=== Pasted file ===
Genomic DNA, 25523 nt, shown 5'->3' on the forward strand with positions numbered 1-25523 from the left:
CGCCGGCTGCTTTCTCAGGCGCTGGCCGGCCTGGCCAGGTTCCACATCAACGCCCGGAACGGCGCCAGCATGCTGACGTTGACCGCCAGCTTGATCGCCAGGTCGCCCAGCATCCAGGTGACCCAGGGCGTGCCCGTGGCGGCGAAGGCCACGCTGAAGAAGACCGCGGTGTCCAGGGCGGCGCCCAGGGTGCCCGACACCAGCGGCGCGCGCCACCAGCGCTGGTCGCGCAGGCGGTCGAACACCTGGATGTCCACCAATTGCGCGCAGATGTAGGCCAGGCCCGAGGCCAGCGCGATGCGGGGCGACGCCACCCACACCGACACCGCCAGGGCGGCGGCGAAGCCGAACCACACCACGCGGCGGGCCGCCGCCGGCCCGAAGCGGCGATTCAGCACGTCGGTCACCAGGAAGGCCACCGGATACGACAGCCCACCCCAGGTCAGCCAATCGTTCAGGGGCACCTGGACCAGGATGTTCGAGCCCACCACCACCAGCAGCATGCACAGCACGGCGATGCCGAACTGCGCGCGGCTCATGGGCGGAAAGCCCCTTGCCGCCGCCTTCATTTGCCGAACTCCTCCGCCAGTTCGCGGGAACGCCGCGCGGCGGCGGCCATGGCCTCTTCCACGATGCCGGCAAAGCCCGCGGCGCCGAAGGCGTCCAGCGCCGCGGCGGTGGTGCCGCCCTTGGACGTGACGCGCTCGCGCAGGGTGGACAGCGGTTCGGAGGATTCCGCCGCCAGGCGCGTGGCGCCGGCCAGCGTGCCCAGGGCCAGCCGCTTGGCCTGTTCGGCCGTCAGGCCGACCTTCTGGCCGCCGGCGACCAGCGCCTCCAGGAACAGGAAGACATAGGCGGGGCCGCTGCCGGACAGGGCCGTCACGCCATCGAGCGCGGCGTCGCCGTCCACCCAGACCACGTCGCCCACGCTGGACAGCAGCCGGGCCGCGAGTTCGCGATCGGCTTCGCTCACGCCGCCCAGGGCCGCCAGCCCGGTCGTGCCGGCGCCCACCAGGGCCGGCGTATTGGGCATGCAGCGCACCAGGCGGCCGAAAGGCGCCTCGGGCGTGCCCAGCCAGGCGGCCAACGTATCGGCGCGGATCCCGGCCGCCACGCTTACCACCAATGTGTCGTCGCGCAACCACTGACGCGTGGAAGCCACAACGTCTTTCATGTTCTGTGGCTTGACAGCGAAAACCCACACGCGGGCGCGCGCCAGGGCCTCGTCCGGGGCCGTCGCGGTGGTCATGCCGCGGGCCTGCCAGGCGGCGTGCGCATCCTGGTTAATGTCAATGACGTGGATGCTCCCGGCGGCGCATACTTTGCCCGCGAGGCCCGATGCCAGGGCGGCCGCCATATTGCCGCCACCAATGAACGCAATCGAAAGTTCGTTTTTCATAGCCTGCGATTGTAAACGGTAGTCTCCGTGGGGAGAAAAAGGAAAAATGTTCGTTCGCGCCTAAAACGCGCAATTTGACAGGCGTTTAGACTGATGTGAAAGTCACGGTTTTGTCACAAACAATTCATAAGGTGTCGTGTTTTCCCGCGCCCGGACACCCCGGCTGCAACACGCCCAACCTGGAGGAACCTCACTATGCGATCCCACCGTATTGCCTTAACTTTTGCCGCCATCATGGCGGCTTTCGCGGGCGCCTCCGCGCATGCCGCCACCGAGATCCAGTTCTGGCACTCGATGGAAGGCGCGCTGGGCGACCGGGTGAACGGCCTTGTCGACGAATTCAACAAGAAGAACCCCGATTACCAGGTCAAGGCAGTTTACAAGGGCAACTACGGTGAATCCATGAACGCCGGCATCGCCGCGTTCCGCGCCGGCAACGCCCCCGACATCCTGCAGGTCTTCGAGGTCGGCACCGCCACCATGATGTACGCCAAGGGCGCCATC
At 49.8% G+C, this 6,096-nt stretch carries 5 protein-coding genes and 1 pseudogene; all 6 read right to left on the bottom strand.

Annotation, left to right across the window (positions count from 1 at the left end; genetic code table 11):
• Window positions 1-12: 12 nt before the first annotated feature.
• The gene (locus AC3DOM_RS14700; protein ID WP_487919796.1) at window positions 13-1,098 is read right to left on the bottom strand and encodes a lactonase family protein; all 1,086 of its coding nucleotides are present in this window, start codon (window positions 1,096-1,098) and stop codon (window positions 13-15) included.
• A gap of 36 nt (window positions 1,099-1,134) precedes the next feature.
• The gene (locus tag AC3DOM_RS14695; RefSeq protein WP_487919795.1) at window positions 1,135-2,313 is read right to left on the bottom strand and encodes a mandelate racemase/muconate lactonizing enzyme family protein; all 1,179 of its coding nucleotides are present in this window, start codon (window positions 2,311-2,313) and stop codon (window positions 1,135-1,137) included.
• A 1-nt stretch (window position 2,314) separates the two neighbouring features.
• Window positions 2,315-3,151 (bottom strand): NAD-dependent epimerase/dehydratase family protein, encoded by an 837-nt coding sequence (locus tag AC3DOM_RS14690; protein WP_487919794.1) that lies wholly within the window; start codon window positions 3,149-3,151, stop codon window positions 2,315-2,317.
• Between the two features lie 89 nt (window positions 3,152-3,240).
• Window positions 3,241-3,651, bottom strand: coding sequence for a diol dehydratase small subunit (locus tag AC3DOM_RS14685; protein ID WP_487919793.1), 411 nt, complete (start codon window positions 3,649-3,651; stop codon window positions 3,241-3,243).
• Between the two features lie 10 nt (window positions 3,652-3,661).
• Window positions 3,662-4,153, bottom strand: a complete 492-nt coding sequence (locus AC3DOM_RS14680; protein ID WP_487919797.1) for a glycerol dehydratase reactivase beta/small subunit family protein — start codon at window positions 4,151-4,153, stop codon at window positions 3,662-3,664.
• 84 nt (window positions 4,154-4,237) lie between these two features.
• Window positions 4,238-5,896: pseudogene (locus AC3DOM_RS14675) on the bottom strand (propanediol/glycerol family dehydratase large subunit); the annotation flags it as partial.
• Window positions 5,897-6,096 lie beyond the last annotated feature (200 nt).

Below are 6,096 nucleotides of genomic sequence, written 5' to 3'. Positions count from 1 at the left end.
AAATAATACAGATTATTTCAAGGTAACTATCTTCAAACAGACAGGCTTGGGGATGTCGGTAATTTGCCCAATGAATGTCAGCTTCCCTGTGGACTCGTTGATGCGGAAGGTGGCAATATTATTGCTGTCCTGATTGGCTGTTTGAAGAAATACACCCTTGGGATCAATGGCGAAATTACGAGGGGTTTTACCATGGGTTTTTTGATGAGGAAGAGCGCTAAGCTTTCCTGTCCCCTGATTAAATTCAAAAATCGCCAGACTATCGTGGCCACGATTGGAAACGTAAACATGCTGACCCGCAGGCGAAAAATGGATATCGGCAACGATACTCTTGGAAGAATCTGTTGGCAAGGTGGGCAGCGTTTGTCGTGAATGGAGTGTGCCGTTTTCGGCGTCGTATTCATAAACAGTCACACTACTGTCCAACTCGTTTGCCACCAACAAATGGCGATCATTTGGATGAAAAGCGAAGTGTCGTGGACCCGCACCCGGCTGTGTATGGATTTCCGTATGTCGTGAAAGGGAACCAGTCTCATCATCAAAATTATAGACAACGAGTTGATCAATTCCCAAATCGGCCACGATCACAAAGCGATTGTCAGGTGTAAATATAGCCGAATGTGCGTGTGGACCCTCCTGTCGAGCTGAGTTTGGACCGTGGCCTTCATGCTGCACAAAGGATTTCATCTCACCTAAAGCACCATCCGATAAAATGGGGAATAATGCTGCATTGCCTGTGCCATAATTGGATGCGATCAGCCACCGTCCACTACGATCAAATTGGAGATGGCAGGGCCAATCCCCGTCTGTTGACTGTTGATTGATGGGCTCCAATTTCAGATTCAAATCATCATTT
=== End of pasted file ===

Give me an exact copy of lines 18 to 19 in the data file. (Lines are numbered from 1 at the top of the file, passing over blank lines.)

Below are 6,096 nucleotides of genomic sequence, written 5' to 3'. Positions count from 1 at the left end.
AAATAATACAGATTATTTCAAGGTAACTATCTTCAAACAGACAGGCTTGGGGATGTCGGTAATTTGCCCAATGAATGTCAGCTTCCCTGTGGACTCGTTGATGCGGAAGGTGGCAATATTATTGCTGTCCTGATTGGCTGTTTGAAGAAATACACCCTTGGGATCAATGGCGAAATTACGAGGGGTTTTACCATGGGTTTTTTGATGAGGAAGAGCGCTAAGCTTTCCTGTCCCCTGATTAAATTCAAAAATCGCCAGACTATCGTGGCCACGATTGGAAACGTAAACATGCTGACCCGCAGGCGAAAAATGGATATCGGCAACGATACTCTTGGAAGAATCTGTTGGCAAGGTGGGCAGCGTTTGTCGTGAATGGAGTGTGCCGTTTTCGGCGTCGTATTCATAAACAGTCACACTACTGTCCAACTCGTTTGCCACCAACAAATGGCGATCATTTGGATGAAAAGCGAAGTGTCGTGGACCCGCACCCGGCTGTGTATGGATTTCCGTATGTCGTGAAAGGGAACCAGTCTCATCATCAAAATTATAGACAACGAGTTGATCAATTCCCAAATCGGCCACGATCACAAAGCGATTGTCAGGTGTAAATATAGCCGAATGTGCGTGTGGACCCTCCTGTCGAGCTGAGTTTGGACCGTGGCCTTCATGCTGCACAAAGGATTTCATCTCACCTAAAGCACCATCCGATAAAATGGGGAATAATGCTGCATTGCCTGTGCCATAATTGGATGCGATCAGCCACCGTCCACTACGATCAAATTGGAGATGGCAGGGCCAATCCCCGTCTGTTGACTGTTGATTGATGGGCTCCAATTTCAGATTCAAATCATCATTT